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Lupus

By Agatha M. Thrash, M.D.
Preventive Medicine

Disseminated or systemic lupus is a chronic, usually severe disorder occurring more often in females ages 15-40. Lupus strikes about one in a thousand white women and one in five hundred black women worldwide. Men are about one-tenth as likely to get the disease. It is a disease characterized by general symptoms of feeling bad, arthritis, and skin lesions, with gradual or rapid progression to serious manifestations, such as pneumonia, disabling arthritis, and kidney failure. The disease is caused by an alteration in the chemical structure of collagen, a type of connective tissue fiber especially common in blood vessels, lungs, kidneys, skin, and the lining membranes of joints and body cavities.

A characteristic butterfly-shaped rash or inflammation may occur over the nose, cheeks, forehead, and chin. Other parts of the face may be free from inflammation. Frequently there are additional symptoms which involve the joints, skin, kidneys, lungs, heart, brain, blood vessels, red blood cells, white blood cells, or platelets. A common sign of lupus is mouth ulcers lasting longer than two weeks. The disease can involve any one or any combination of organ systems. Chronic systemic lupus has been shown to be associated with a family history of autoimmune diseases, a history of shingles, and a history of allergies. American Journal of Epidemiology 140:63242; 1994.

The cause of lupus is unknown, but has been thought by various researchers to be of toxic origin, or allergic in nature, autoimmune, infectious, or inflammatory. Our treatments attempt to address all of these issues.

Treatment

  • Charcoal taken by mouth may help remove toxins from the body. Charcoal can be used internally as well as externally. One teaspoon of the powder stirred into a glass of water taken four times daily may be the appropriate dosage, or 8-10 tablets (4 capsules) daily for a sufficient length of time to expect the toxic substance to be adsorbed. This may last a month or more. The charcoal is capable of assisting somewhat in taking up the causative agent by using charcoal baths or charcoal whirlpool (a cup of charcoal to a whirlpool tank), or one-half cupful to a bathtub of hot water (103-104° F).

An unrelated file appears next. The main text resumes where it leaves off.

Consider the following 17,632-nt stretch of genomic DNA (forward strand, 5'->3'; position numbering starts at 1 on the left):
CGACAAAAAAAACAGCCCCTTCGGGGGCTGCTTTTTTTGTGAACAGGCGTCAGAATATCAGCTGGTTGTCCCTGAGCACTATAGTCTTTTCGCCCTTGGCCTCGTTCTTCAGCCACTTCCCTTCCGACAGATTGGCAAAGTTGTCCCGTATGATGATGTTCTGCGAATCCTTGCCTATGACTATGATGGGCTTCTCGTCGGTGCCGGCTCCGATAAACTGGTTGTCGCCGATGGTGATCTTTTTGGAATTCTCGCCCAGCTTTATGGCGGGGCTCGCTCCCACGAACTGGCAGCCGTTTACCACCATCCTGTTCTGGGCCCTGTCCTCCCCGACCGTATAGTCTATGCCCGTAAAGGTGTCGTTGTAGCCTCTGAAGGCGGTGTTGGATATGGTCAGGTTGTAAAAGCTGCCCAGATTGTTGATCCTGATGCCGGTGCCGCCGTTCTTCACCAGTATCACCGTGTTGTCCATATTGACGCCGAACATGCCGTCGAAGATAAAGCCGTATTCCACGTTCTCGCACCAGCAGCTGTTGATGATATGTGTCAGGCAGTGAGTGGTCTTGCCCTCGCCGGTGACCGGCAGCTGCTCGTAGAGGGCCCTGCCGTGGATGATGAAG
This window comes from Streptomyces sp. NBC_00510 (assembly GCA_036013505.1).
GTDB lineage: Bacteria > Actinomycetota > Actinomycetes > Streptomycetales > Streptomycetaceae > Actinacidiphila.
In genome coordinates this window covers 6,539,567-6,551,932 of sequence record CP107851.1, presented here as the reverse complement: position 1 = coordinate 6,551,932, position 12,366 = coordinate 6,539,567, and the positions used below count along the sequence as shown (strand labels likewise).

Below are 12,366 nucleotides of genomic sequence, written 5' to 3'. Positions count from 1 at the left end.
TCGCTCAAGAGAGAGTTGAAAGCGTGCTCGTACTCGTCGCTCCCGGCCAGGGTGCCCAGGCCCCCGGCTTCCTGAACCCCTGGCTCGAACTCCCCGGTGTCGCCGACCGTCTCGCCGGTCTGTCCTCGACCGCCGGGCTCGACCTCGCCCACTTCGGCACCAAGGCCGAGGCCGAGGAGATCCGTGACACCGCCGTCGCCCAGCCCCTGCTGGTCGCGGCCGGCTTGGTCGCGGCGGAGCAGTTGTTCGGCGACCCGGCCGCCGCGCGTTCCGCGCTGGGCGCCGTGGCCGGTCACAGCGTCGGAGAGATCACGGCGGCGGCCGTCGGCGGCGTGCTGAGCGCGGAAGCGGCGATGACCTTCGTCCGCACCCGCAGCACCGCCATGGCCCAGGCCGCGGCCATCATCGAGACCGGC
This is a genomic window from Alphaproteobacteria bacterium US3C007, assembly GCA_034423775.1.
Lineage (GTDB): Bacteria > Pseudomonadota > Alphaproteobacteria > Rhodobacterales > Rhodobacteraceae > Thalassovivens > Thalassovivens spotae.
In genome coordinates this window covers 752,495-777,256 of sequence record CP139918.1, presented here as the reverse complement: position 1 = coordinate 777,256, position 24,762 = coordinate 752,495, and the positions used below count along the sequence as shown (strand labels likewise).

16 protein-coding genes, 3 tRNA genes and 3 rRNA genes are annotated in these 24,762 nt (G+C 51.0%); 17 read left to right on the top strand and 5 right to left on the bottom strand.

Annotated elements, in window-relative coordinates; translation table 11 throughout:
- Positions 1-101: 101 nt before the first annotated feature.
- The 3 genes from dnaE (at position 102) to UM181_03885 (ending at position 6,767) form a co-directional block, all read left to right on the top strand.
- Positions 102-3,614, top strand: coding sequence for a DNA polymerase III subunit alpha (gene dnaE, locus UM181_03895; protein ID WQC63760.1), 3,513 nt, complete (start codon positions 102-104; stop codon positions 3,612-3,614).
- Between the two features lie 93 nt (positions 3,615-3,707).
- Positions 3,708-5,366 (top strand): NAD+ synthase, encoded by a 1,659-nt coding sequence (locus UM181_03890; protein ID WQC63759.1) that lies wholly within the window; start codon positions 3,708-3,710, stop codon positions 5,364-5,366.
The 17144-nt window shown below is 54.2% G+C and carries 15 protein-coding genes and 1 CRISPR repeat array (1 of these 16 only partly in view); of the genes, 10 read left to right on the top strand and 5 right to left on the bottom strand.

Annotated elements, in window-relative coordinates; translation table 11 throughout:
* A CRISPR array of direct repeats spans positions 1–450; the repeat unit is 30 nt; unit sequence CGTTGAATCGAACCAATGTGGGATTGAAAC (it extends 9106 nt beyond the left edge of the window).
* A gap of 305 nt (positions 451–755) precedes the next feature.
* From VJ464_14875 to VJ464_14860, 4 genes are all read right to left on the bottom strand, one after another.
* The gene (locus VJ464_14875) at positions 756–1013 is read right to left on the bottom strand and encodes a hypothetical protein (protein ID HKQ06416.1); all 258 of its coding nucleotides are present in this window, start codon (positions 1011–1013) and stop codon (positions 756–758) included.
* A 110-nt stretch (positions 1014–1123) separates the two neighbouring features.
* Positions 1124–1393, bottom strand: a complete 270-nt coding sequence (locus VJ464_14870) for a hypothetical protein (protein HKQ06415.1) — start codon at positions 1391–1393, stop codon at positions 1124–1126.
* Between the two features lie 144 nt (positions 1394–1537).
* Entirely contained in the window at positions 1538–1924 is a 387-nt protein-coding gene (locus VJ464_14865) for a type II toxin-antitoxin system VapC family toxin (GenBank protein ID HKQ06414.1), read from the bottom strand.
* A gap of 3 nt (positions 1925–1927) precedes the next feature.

• Fever treatments should be given three to five times a week until 15 treatments have been received. The mouth temperature should be raised to 102-103° F so that a profuse sweating may occur, if the general condition of the patient will allow it; but as little as 100° mouth temperature is beneficial. Keep the temperature elevated for 20-30 minutes, using care to keep the head cool with cloths wrung from ice water. If the patient does not tolerate heat treatments, use the short cold bath, filling the bathtub with water from 60-90° F and soaking for one to three minutes. Use the warmer temperatures for more debilitated patients. The physiological effects are similar to the longer heat treatments. If the disease is due to a virus, the higher temperatures promote phagocytic activity of the white blood cells, improve the defense mechanisms, and stimulate the immune system to normal function. If the disease is due to a toxin the treatment will assist in the removal through the process of sweating, phagocytosis, and increased urine production. Whole body heating, such as in a hot tub bath, causes the body to increase the production of soluble necrosis factor receptors which are helpful to persons suffering from a variety of rheumatic diseases. Whole body heating produces endorphins which provide some relief of pain as well as an increased rate of healing. Journal of Rheumatology 26:2513,1999.
  • Massage is a good form of treatment, preferably using total body massage. The enhancement of immune function encourages a return to normality in producing blood proteins.
  • Avoid direct sunlight, getting out in the sun only with a protective hat or parasol, and while completely clothed. While not all patients with collagen diseases are sensitive to sun, heavy sunning has been found to reduce the sensitivity of the immune system. Be sure to get plenty of sunshine in your home, every room in the house being open to the sun during some part of the day. While sunlight should be used lightly, it should be in very small quantities at first, particularly in acute exacerbation. When the acute part of the disease has subsided, begin with very small doses of sunshine, perhaps five minutes in the broken sunlight of a shade tree. Before that, the patient is given five minutes out of doors in deep shade, daily progressing until five minutes can be tolerated in light shade, then advancing to a screened sun porch for as many hours daily as possible. We believe the very fact of being outdoors can be beneficial.